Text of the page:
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Retiring HIV expert praises gay activist

Thu 16 Nov 2006 In: New Zealand Daily News

3.30PM: Retiring senior HIV infection expert Dr Rod Ellis-Pegler has paid tribute to the dying gay man who was first to sound the alarm about the threat of HIV amongst New Zealand's gay men. Accepting a life membership of the NZ AIDS Foundation for his decades of work, Ellis-Pegler choked back tears as he recalled the outreach work he, the late Bruce Burnett and a growing band of HIV-aware people did in the mid 1980s to alert the medical fraternity and community groups to the dangers of HIV. Most of those early gay HIV activists, including Burnett, soon died, and Ellis-Pegler was the first infectious diseases specialist in New Zealand to have to confront the realities and ignorance surrounding HIV. This afternoon he recalled the imminent and dreadful deaths faced by those diagnosed as HIV positive in the early days of the epidemic and admitted that, although he was primarily an infectious diseases specialist, he and his colleagues also had to do palliative care for the dying. As the disease spread throughout the country other clinicians became involved in the fight against HIV and the care of those already infected but 'EP', as he became known by his patients, was always the senior figure associated with the clinical aspects of HIV treatment and prevention. Ellis-Pegler was applauded by medical colleagues, HIV positive men and staff of the AIDS Foundation, who gathered at the end of an infectious diseases conference at Auckland Hospital, to wish him well in his retirement. In a speech of thatks, NZAF Board member Gordon Chapple thanked Ellis-Pegler for his rational. non-moralistic, approach to HIV, and warned that the ongoing battle against HIV meant it was unlikely the doctor would be able to shut up shop on the subject of HIV. The comment provoked a smile and a knowing nod from Ellis Pegler.     Ref: (j)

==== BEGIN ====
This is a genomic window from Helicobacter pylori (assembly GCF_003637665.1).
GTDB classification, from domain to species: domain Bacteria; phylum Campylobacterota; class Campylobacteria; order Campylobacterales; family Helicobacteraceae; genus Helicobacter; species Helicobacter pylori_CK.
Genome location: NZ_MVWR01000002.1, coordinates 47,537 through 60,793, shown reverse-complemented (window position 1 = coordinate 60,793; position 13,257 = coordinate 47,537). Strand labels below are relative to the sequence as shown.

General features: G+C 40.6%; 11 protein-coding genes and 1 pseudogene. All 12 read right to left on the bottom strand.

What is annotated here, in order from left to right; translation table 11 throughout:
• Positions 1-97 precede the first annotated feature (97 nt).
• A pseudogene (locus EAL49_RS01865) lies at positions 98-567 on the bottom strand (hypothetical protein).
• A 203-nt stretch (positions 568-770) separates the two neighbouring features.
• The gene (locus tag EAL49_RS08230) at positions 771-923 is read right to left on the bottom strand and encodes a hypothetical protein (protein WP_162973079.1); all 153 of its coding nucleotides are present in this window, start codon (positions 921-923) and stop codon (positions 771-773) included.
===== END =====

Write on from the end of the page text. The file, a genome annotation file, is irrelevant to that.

Credit: News Staff

First published: Thursday, 16th November 2006 - 12:00pm

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